Justice Clarence Thomas issued an order Monday that temporarily shields Sen. Lindsey Graham (R-S.C.) from testifying about his phone calls to Georgia election officials after President Trump’s narrow loss there in November 2020.
Thomas oversees appeals coming from the 11th Circuit Court based in Atlanta. Late last week, he had asked the Fulton County prosecutor to file a response by this Thursday so the full Supreme Court could weigh in on the issue.
Monday’s order suggests Thomas is seriously considering Graham’s plea. His wife, Ginni, is a conservative activist who openly questioned the results of the 2020 presidential election.
Graham is fighting off a subpoena seeking his testimony before a grand jury that is investigating whether Trump or his allies may have committed crimes by pressuring election officials to “find” enough votes that would change the outcome.
Graham insists he was acting as a Senate investigator when he placed his calls, and as such, is shielded by the Constitution. It says members of Congress may not be arrested “for any Speech or Debate in either House” and “not be questioned in any other place” for what they say or do there.
But a three-judge panel of the 11th Circuit that included two Trump appointees refused to shield Graham from testifying.
“Not ‘everything a Member of Congress may regularly do’ is a ‘legislative act within the protection of the Speech or Debate Clause’,” the appeals court said Thursday. “The clause has not been extended beyond the legislative sphere.”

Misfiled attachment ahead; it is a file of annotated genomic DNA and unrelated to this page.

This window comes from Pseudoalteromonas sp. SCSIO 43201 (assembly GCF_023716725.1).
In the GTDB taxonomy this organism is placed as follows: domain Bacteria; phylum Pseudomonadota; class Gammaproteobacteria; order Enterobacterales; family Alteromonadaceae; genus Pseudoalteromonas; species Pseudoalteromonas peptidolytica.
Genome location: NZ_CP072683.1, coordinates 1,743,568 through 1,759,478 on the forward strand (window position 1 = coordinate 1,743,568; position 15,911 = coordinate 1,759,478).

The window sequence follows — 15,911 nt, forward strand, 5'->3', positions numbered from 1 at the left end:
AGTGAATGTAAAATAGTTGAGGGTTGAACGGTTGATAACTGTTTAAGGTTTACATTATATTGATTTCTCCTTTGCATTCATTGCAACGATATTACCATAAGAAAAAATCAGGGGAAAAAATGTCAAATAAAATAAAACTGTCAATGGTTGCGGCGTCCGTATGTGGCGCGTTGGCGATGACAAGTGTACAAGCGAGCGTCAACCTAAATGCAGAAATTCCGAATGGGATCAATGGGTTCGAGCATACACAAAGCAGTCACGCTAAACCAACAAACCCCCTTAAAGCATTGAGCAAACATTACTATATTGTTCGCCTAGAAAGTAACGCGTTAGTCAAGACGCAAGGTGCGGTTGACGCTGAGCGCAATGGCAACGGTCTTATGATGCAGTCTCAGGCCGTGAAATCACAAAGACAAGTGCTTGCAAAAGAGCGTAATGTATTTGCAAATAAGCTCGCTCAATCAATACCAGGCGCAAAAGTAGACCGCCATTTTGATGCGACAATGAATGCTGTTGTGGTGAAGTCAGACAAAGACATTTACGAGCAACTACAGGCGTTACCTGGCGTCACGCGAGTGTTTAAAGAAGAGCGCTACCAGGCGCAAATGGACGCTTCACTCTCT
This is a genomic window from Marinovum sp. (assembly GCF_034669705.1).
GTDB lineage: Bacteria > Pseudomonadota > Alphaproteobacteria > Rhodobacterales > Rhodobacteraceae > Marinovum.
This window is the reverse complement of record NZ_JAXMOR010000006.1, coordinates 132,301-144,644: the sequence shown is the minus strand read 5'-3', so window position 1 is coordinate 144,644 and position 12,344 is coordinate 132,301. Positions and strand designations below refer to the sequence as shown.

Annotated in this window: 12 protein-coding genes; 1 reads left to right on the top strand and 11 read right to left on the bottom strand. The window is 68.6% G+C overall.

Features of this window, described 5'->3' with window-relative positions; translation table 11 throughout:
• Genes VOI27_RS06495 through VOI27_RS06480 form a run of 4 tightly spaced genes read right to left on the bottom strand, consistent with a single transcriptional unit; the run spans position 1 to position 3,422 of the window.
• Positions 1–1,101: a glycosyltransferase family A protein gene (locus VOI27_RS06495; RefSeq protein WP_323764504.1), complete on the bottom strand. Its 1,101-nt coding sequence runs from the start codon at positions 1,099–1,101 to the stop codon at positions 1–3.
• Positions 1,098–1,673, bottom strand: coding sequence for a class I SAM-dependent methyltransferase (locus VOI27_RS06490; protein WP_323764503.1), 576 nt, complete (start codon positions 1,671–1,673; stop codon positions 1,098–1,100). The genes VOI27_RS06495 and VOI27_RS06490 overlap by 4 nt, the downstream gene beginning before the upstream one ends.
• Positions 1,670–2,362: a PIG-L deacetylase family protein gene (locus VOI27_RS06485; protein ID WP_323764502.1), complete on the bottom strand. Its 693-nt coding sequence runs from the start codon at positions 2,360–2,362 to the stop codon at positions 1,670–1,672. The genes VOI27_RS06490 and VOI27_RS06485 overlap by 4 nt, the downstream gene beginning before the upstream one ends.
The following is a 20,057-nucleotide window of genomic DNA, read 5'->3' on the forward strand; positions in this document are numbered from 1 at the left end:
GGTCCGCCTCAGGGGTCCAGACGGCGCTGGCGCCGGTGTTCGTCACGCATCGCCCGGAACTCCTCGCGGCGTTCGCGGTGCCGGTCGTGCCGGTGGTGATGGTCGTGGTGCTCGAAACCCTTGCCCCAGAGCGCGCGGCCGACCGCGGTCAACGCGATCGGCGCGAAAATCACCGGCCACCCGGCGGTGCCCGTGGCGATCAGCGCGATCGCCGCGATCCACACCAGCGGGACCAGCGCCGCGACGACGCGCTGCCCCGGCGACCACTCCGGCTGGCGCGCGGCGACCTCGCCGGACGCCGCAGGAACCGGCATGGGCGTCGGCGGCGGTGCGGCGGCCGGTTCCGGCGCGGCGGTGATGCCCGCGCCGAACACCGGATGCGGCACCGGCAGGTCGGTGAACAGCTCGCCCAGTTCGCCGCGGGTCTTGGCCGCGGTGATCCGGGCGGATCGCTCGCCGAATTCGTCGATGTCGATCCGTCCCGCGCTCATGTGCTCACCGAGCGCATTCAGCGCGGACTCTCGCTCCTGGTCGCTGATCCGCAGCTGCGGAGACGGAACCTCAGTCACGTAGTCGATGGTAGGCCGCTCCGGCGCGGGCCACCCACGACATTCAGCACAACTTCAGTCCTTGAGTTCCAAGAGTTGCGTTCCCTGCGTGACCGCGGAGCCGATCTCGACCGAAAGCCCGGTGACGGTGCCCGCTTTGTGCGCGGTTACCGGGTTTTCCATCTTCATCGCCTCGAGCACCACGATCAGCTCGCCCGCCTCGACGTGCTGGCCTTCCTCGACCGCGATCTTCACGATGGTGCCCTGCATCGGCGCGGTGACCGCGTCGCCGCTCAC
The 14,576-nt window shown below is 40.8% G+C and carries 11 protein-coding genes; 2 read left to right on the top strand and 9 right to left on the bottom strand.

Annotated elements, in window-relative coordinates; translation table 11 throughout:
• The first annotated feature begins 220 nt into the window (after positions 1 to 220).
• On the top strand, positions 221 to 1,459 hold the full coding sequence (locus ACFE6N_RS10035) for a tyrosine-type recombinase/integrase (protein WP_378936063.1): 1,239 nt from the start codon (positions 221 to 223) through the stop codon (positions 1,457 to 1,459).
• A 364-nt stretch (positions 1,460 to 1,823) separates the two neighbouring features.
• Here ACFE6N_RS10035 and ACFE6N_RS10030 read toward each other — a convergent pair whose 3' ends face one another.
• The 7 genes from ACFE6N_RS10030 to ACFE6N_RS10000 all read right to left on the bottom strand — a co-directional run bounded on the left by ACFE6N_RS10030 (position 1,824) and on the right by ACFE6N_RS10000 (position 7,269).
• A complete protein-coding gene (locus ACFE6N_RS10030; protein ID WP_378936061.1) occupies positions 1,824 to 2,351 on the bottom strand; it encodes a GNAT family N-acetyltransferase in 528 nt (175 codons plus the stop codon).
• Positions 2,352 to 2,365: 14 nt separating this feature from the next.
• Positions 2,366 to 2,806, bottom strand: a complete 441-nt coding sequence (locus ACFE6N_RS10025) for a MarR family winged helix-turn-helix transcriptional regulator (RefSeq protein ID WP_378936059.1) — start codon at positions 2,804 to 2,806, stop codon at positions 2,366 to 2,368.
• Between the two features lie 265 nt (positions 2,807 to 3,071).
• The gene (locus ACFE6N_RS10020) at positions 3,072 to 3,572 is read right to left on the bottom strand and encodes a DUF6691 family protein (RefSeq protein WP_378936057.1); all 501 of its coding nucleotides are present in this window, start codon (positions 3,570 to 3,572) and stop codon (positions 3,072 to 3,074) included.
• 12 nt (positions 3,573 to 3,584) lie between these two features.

But former White House counsel Donald McGahn, representing Graham, sent an appeal to Thomas and the Supreme Court urging the justices to intervene.
“Only this court can prevent the state-court questioning of Sen. Graham contrary to constitutional immunities,” he wrote.
McGahn and Graham played key roles in Trump’s nomination and the Senate’s confirmation of three members of the court: Justices Neil M. Gorsuch, Brett M. Kavanaugh and Amy Coney Barrett. Graham was chairman of the Judiciary Committee during Trump’s time in the White House.
It is not clear whether Monday’s order is significant.
University of Texas law professor Steve Vladeck, who closely follows emergency orders, downplayed it.
“To be clear, Justice Thomas issued an ‘administrative stay,’ which blocks the 11th Circuit ruling only temporarily while the full court decides whether to block it pending appeal,” he said in a tweet. “Such a ruling is not predictive of how the full court, or even Thomas, will vote on the stay.”